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Kevin Spacey Tries Again to Get Sexual Battery Lawsuit Thrown Out of Court

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By Ryan Naumann

Kevin Spacey is demanding a judge throw out the lawsuit accusing the actor of sexual battery and wants the man suing him to pay his legal bills.

According to court documents obtained by The Blast, Spacey denies all allegations of wrongdoing in the case brought by John Doe.

Spacey argues that Doe has "suffered no damages attributable to any wrongful conduct" by him. He claims the man also is owed no damages.

The actor also argues that he "did not engage in any wrongful conduct, let alone wrongful conduct with malice or reckless disregard to Plaintiff’s rights and feelings."

He is adamant “no sexual battery” occurred and wants the case to be dismissed quickly. Spacey also wants the accuser to pay his legal bills.

As The Blast first reported, Doe sued Kevin Spacey for sexual battery, gender violence, battery, assault, intentional infliction of emotional distress and false imprisonment.

The man claims in October 2016, he was assaulted by the actor while giving a massage at his private residence in Malibu. The man claims Spacey grabbed his hand and forced him to fondle the star’s genitals and made an offer for oral sex.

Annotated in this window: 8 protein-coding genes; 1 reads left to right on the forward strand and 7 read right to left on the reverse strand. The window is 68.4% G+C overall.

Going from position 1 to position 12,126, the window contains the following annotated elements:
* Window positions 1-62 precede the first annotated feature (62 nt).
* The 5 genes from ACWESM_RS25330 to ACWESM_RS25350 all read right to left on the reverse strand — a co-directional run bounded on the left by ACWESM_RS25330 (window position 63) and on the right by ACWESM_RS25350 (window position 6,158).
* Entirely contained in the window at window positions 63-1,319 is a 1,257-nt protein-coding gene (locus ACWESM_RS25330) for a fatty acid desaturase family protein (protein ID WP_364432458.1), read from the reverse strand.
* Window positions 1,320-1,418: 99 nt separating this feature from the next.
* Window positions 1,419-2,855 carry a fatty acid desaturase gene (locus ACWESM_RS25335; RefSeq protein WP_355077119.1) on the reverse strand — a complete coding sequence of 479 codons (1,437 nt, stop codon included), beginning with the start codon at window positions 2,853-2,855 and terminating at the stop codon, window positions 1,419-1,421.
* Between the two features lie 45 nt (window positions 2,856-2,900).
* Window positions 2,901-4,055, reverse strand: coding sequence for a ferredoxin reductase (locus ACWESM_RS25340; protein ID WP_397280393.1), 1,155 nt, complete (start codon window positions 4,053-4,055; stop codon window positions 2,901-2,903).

Doe said he eventually grabbed his massage table and left after refusing the actor’s alleged advances. He sued seeking unspecified damages.

Kevin Spacey filed docs demanding the case be dismissed unless Doe revealed his identity.

The judge recently sided with Doe by ordering he can continue on without revealing his identify. The decision was a blow for Spacey who had been fighting to force him to name himself.

The accuser claimed he feared threats from Spacey’s fans and believed he had every right to proceed anonymously. Spacey demanded he reveal his name, arguing it was unfair for him to not use his name.

The judge in the case ruled that "Plaintiff’s vulnerability to humiliation, harassment, and threats, is further exacerbated by the nature of Defendant’s status as a high-profile celebrity and the media attention that comes with it. The Court finds that anonymity is necessary to protect Plaintiff’s privacy and to protect against any further trauma."

The case is ongoing.

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